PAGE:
OTTAWA — Early next week, Ottawa will begin reserving seats on a first-come, first-served basis for the first of three federally chartered flights to ferry Ukrainian refugees to Canada.
Some 900 refugees from Ukraine are expected to arrive in late May and early June, Immigration Minister Sean Fraser told The Star on Friday, as efforts to welcome the migrants come to fruition.
Registration for flights for those who received special emergency travel authorization to Ukraine has not yet started, his office said later, but will open via an online portal early this week.
Starting with a May 23 flight arriving in Winnipeg; followed by a May 29 charter flight to Montreal and a June 2 flight arriving in Halifax, planes carrying some 300 passengers at a time will depart Warsaw for Canada.
Fraser said he also expects a program that encourages Canadians to donate air miles to relief efforts in Ukraine, which is expected to fly 10,000 refugees here, will soon hit its target and launch flights.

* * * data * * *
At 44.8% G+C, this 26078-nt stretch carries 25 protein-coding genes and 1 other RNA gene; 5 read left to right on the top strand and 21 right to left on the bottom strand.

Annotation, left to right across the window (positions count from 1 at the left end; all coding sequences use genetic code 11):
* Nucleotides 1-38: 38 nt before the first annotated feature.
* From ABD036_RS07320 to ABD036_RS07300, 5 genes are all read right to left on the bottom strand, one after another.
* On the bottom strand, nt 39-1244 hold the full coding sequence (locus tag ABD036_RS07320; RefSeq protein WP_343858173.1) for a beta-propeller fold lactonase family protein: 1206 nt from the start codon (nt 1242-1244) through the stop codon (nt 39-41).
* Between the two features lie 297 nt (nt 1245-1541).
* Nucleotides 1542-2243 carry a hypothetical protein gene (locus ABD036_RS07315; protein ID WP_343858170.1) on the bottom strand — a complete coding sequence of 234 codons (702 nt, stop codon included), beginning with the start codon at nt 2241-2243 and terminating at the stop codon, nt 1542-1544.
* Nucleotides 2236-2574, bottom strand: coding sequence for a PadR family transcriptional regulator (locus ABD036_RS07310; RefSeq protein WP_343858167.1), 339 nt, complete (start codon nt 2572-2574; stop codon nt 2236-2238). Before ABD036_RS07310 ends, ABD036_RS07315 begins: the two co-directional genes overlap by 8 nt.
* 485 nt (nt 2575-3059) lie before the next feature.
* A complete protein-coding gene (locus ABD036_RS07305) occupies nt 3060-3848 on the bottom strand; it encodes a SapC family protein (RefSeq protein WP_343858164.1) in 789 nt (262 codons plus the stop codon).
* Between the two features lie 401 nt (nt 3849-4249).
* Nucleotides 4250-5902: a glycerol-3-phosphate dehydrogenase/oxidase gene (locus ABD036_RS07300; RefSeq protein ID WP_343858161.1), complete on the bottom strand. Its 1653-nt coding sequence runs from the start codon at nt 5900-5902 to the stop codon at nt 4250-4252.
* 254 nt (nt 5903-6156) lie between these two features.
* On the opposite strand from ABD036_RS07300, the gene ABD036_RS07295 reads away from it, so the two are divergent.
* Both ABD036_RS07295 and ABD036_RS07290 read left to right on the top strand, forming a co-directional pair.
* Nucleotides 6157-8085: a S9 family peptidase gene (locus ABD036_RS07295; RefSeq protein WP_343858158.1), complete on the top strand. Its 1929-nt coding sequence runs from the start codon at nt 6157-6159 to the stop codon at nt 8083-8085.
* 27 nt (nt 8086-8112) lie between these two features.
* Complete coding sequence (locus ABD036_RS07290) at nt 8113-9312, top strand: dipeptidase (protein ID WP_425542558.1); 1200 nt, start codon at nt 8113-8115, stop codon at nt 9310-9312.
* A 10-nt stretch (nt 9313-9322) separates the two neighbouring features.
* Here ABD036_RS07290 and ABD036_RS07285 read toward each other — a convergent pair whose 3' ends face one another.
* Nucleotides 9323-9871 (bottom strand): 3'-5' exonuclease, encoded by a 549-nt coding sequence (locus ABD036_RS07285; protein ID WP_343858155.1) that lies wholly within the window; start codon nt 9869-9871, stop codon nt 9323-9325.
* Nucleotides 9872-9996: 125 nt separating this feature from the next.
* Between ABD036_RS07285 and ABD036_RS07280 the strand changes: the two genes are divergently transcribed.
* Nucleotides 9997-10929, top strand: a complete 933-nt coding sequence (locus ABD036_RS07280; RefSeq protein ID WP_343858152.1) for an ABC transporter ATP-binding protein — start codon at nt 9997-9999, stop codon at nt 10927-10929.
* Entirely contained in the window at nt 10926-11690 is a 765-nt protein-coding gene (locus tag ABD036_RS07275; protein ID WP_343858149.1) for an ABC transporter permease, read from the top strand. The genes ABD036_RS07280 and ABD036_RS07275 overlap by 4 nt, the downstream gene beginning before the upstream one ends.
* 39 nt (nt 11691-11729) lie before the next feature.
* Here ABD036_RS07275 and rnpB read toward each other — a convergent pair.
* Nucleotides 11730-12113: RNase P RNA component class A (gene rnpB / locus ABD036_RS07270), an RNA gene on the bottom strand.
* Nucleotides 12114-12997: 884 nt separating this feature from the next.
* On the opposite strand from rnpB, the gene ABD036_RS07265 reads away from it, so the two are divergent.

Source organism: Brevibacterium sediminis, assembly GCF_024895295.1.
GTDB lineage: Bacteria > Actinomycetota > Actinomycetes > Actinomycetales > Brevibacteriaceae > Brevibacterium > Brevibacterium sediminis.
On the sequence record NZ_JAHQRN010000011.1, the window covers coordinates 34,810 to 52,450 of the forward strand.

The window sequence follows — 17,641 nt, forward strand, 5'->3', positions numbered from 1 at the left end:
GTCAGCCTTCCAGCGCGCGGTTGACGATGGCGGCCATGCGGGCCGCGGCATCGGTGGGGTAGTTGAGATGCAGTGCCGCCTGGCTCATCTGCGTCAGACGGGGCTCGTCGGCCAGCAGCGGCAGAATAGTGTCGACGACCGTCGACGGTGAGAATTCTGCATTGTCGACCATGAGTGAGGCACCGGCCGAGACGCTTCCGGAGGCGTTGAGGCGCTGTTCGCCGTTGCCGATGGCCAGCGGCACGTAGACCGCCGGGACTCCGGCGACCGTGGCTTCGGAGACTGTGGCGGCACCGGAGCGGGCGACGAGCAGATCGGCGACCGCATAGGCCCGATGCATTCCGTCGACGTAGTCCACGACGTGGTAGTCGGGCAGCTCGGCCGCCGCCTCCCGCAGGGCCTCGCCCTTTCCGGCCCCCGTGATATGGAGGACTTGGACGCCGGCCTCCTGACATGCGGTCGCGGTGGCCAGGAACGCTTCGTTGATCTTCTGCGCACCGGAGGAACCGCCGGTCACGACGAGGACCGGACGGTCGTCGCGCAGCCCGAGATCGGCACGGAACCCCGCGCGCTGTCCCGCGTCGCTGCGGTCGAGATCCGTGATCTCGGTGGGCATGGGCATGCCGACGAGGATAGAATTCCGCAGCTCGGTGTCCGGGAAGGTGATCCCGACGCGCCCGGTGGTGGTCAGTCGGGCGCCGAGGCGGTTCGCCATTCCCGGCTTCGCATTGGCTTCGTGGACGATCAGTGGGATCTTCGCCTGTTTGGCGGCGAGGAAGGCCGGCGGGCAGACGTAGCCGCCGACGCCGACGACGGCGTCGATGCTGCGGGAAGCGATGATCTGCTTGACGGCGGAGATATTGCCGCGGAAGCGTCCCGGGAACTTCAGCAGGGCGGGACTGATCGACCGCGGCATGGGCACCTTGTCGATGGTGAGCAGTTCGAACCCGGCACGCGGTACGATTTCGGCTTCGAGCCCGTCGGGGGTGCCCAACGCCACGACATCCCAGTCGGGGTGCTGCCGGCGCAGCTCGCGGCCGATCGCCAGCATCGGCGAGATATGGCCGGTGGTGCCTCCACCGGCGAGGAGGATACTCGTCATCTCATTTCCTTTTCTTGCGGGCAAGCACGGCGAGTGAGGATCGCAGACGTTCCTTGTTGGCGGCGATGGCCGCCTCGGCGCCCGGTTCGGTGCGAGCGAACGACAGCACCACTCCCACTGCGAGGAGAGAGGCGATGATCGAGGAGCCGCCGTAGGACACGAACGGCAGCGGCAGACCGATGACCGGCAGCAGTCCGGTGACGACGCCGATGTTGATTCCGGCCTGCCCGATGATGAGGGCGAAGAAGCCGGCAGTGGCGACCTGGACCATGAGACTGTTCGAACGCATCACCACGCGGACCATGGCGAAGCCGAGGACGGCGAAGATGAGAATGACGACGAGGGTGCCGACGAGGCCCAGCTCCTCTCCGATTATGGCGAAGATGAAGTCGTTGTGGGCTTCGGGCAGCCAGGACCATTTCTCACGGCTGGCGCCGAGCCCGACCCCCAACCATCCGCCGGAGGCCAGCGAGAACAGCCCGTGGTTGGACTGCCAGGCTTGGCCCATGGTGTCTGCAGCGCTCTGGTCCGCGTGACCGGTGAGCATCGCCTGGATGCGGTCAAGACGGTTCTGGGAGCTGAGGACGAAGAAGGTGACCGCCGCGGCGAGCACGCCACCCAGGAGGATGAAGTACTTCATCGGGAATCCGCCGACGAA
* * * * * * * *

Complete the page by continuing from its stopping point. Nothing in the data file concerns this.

However, logistics have been complicated as many refugees who were cleared for special measures announced by Ottawa on March 17 still fear leaving Europe or traveling too far from Ukraine. After the February 24 invasion by Russia, husbands, brothers and fathers between the ages of 18 and 60 had to stay to help with the war effort, and many of their families want to stay closer to this country.
Other families are also still on the move even after receiving permission to migrate to other countries, Fraser said, noting that Belgium was willing to take in 200,000 refugees but only 35,000 had arrived.
The Miles4Migrants program that Air Canada coordinates with the Shapiro Foundation has reached approximately 95% of its goal of collecting 150 million points.
Canada has not set a limit on the number of Ukrainians it is willing to admit for up to three years under the emergency measures program. Once here, they would be eligible for a work or study permit, and Ottawa expects many to return to Ukraine once it is safe to do so.
As of Thursday, 223,664 Ukrainians had applied to enter Canada under the program, and 104,553 had been approved.
According to Ottawa, since January 1, more than 28,000 Ukrainian nationals have arrived in Canada, most by air.
Last week, President Volodymyr Zelenskyy publicly called on Prime Minister Justin Trudeau to completely remove visa requirements for Ukrainian nationals. But Fraser insisted the Special Travel Authorization was the quickest way to facilitate their entry.
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